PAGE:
Every week, our customer service team fields questions concerning the seal construction materials for various applications. This week, the R. L. Deppmann Monday Morning Minutes looks at mechanical seal materials that you should specify.
Mechanical Seal Components
Mechanical seals are simple devices. There are metal parts, a metal spring, a stationary seat, a rotating seat also called the primary ring, and elastomers.
The majority of HVAC centrifugal pump applications use water as the heat transfer fluid. After this, the second most commonly used fluid is a heat transfer fluid based with glycol. The temperature range is normally well below 225°F and there is very little particulate or solids in the fluid. The majority of seals used in pumps are typically Carbon-Ceramic. The mechanical seals provided by Bell and Gossett have stainless steel metals, BUNA elastomers, a 99.5% pure aluminum oxide ceramic stationary seal face, and a carbon rotating face. These seals work well with the temperatures mentioned above and a pH neutral range of 7.0-9.0. They can handle up to 400 ppm of dissolved solids and 20 ppm of undissolved solids which satisfies most system requirements. When is a different type of seal material needed? Let’s look at three conditions.
So, when is a different type of seal material needed? Let’s look at three conditions.
Mechanical Seals and Higher pH Levels
Most HVAC hydronic system applications maintain a pH to 7.0 to 9.0. Once in a while, the system pH is too high for this carbon-ceramic seal material. The main reason may be located in the chemical treatment portion of your specification. There are specifications that call for the pH to be maintained at levels in the 9.0-11.0 range. If your specification calls for this pH range, the pump seal material specification should be changed to EPR/Carbon/Tungsten Carbide (TC) or EPR/Silicon Carbide (SiC) /Silicon Carbide (SiC).
I recommend the EPR/SiC/SiC material because that seal can handle pH up to 12.5 which gives you some “wiggle room.”
Mechanical Seals and Higher Solids Levels
Another area of concern for mechanical seals in HVAC centrifugal pump selection has to do with solids, aka dirt. If the system is dirty or has silica in the water, you may find that you need the EPR/SiC/SiC seal.
As previously stated, the standard Buna/Carbon/Ceramic seal cannot handle any silica. The silicon carbide seal can handle 60 times the dissolved solid content and double the undissolved solids content with 20 ppm silica content thrown in for good measure.
Why not just always specify EPR/SiC/SiC seals? There are two reasons: cost and lead-time. This seal will cost three times as much as the standard seal. In addition, since the carbon-ceramic seal is standard, there may be additional lead-time to get a pump with this seal.
Mechanical Seals and Glycols
Be careful of the term glycol, when referring to heat transfer solutions used in HVAC systems. Glycol is used in many applications including automotive antifreeze. In HVAC systems, you want a glycol-based heat transfer fluid with the material quality and inhibitors that match the application. In fact, if you use automotive antifreeze in HVAC systems, the silica-based inhibitors will create a gel in the coils that blocks heat transfer and flow. That’s if the seals don’t leak first!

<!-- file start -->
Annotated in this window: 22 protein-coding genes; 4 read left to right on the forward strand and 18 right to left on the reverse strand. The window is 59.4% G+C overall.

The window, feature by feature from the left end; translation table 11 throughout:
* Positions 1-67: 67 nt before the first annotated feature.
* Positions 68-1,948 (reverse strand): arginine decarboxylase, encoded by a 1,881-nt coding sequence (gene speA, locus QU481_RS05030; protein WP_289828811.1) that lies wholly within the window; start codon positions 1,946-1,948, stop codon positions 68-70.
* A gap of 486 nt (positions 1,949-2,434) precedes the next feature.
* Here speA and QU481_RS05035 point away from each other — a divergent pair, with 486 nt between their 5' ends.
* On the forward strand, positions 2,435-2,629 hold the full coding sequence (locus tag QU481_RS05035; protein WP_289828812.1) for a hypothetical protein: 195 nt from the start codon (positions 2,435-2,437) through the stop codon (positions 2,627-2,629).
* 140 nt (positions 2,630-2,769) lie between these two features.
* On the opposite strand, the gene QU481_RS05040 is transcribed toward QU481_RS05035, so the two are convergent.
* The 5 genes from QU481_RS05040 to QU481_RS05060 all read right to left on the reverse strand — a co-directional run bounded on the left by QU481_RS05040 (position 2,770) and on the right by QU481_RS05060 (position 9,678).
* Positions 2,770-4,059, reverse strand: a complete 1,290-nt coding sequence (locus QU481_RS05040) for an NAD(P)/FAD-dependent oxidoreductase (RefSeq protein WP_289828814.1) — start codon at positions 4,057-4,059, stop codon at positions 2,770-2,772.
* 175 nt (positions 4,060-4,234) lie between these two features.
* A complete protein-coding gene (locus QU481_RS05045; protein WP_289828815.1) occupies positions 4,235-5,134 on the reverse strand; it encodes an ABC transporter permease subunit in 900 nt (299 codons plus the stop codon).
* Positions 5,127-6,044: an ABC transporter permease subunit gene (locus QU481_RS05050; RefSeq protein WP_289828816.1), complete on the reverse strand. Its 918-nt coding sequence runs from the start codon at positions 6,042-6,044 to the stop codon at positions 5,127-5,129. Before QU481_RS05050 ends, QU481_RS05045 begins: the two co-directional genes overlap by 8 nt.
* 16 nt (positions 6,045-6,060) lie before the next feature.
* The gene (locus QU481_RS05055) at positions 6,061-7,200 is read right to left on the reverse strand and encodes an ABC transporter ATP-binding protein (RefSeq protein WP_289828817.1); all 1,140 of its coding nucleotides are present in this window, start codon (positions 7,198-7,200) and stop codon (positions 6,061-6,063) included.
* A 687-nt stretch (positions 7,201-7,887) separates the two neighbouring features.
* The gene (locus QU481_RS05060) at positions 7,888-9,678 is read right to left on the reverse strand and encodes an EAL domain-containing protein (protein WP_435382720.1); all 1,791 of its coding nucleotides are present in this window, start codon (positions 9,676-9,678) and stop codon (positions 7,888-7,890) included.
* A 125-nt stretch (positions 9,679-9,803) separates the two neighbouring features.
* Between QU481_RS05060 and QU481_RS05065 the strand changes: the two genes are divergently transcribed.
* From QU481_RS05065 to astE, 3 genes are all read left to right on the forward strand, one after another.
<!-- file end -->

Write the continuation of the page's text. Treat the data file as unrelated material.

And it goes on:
We recommend the use of Dowtherm™ SR-1 and Dowfrost™ HD heat transfer fluids – Dow recommends they be pre-mixed with deionized water before filling the system. NOTE: If you mix with city or well water, the calcium and magnesium in water will mix with inhibitors and cause a particulate that exceeds the ppm of normal seals. In addition, some contractors put the glycol-based fluid in the system, fill it with water, and turn on the pump to “mix” the solution in the piping system. This subjects the pump seals to shots of up to 100% ethylene or propylene glycol which exceeds the maximum recommendation for even silicon carbide seals.
This is a key reason R. L. Deppmann started offering Glycol services with Dowfrost™ HD and Dowtherm™ SR-1 (premixed with deionized water.) These are available in 55 gallons drums, 275 gallon totes, or by tanker.
Another name for an EPR/SiC/SiC seal is a glycol seal. In our experience, standard carbon ceramic seal works fine most times with the properly mixed Dow products. Since these heat transfer fluids do carry a higher pH than water, we recommend that your specification clearly identifies using this glycol seal.
If you would like a review of your pump specification and you are in Michigan or Northern Ohio, give us a call, email, or fill out a request form on our website. If you are in another geography, you may fill out the web request form and we will forward it to the appropriate company in your area.
Next week the R. L. Deppmann Monday Morning Minutes continues with HVAC centrifugal pump motors.
Read the Entire How to Pick an HVAC Centrifugal Pump series:
- Part 1: Designing for Owner Satisfaction
- Part 2: Types of Pumps and Seismic Considerations
- Part 3: Mechanical Room Space & Type of Pump Selected
- Part 4: Pump Coupling Types — Close, Split or Flexible Coupled?
- Part 5: Choosing a Single or Double Suction Pump
- Part 6: Internally Vs. Externally Flushed Mechanical Seals
- Part 8: Motors for HVAC Centrifugal Pumps (Continued)
- Part 9: Over speeding HVAC Pumps & Motors
- Part 10: Over Speed an HVAC Pump using a VFD
- Part 11: Best Practices for Safety and Performance